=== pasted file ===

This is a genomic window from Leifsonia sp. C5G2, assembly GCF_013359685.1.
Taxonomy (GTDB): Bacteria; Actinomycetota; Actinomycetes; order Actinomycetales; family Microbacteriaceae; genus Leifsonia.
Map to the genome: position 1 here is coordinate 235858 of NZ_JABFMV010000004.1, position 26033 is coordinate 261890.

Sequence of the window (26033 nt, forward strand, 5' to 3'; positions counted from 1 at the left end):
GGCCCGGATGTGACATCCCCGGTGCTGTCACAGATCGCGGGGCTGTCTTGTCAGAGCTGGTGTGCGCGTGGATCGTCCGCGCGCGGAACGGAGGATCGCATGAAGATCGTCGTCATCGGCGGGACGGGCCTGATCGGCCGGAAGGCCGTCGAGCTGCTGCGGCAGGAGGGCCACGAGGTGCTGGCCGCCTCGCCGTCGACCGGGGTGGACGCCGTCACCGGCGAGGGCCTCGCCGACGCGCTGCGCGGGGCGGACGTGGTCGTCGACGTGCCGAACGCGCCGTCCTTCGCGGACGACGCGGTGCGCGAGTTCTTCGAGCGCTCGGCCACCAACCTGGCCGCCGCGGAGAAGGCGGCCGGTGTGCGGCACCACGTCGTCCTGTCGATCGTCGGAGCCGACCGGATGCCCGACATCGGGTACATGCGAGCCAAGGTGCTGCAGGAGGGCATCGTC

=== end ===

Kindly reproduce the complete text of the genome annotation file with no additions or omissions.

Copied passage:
This is a genomic window from Leifsonia sp. C5G2, assembly GCF_013359685.1.
Taxonomy (GTDB): Bacteria; Actinomycetota; Actinomycetes; order Actinomycetales; family Microbacteriaceae; genus Leifsonia.
Map to the genome: position 1 here is coordinate 235858 of NZ_JABFMV010000004.1, position 26033 is coordinate 261890.

Sequence of the window (26033 nt, forward strand, 5' to 3'; positions counted from 1 at the left end):
GGCCCGGATGTGACATCCCCGGTGCTGTCACAGATCGCGGGGCTGTCTTGTCAGAGCTGGTGTGCGCGTGGATCGTCCGCGCGCGGAACGGAGGATCGCATGAAGATCGTCGTCATCGGCGGGACGGGCCTGATCGGCCGGAAGGCCGTCGAGCTGCTGCGGCAGGAGGGCCACGAGGTGCTGGCCGCCTCGCCGTCGACCGGGGTGGACGCCGTCACCGGCGAGGGCCTCGCCGACGCGCTGCGCGGGGCGGACGTGGTCGTCGACGTGCCGAACGCGCCGTCCTTCGCGGACGACGCGGTGCGCGAGTTCTTCGAGCGCTCGGCCACCAACCTGGCCGCCGCGGAGAAGGCGGCCGGTGTGCGGCACCACGTCGTCCTGTCGATCGTCGGAGCCGACCGGATGCCCGACATCGGGTACATGCGAGCCAAGGTGCTGCAGGAGGGCATCGTC